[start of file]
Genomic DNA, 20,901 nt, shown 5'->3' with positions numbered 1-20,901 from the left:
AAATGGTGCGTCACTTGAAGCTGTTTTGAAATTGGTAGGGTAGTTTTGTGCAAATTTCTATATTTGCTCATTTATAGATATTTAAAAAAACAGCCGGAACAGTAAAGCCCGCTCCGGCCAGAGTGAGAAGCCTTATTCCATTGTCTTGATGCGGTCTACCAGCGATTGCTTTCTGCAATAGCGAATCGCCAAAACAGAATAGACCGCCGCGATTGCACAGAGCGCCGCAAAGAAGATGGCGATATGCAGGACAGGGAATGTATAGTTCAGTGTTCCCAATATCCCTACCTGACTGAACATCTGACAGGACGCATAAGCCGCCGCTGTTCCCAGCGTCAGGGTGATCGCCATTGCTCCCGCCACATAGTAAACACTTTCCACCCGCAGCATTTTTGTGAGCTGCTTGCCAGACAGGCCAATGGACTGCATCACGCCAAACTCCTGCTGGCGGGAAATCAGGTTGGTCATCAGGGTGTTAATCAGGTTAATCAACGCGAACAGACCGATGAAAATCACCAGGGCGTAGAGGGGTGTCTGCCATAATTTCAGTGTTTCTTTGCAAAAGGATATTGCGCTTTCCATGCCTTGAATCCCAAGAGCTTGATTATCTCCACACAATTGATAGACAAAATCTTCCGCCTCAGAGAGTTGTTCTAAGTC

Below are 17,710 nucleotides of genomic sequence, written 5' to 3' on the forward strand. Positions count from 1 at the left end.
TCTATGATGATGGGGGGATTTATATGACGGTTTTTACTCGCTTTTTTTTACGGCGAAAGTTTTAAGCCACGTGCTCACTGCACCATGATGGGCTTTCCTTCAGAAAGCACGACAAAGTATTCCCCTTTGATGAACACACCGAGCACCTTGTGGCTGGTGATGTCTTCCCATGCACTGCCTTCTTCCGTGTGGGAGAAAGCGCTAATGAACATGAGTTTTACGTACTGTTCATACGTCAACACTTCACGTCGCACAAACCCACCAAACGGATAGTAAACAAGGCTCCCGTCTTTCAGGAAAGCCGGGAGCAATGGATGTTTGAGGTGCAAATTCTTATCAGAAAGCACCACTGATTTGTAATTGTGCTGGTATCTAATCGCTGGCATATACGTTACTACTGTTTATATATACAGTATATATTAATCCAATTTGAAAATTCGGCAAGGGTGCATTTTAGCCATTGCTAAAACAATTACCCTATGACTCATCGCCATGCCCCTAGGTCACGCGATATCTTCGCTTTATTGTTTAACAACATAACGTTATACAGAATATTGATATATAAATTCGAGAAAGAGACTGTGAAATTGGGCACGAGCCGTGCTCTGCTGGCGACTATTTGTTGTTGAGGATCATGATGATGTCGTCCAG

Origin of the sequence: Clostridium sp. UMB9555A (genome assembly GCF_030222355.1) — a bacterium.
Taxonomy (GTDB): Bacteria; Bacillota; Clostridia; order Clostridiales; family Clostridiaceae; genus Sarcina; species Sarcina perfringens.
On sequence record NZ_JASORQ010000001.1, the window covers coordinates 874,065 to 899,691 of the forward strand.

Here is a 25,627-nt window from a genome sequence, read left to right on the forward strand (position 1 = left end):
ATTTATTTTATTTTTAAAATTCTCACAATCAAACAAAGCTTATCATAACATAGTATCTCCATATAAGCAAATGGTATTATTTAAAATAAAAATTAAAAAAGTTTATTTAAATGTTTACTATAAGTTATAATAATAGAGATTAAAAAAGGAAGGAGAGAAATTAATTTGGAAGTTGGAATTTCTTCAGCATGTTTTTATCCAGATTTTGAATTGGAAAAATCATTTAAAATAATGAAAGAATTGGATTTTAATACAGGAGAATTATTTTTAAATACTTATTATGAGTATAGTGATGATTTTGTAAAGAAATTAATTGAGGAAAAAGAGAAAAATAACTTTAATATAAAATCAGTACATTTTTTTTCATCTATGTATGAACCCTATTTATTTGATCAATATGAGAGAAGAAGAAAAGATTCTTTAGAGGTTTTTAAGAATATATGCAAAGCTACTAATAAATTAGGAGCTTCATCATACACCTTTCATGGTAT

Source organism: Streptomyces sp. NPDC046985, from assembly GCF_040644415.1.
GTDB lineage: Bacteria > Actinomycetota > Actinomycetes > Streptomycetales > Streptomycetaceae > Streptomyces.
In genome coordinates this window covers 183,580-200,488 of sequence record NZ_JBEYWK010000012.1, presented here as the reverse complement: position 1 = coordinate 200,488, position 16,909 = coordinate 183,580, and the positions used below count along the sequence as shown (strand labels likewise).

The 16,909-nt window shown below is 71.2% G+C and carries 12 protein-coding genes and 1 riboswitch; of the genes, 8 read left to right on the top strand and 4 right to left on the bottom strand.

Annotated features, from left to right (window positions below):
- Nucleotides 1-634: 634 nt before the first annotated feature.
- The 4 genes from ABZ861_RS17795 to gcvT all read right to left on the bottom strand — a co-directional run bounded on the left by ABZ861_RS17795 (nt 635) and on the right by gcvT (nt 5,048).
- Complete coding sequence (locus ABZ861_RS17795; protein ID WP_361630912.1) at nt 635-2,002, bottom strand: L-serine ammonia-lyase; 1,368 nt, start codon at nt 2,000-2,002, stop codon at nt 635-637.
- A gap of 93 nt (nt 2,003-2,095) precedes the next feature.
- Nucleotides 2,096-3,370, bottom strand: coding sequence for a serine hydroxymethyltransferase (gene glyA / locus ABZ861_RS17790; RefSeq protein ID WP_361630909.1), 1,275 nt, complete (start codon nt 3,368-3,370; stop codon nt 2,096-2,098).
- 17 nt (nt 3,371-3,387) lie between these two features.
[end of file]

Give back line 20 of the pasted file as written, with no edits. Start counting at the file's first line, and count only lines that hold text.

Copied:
- 17 nt (nt 3,371-3,387) lie between these two features.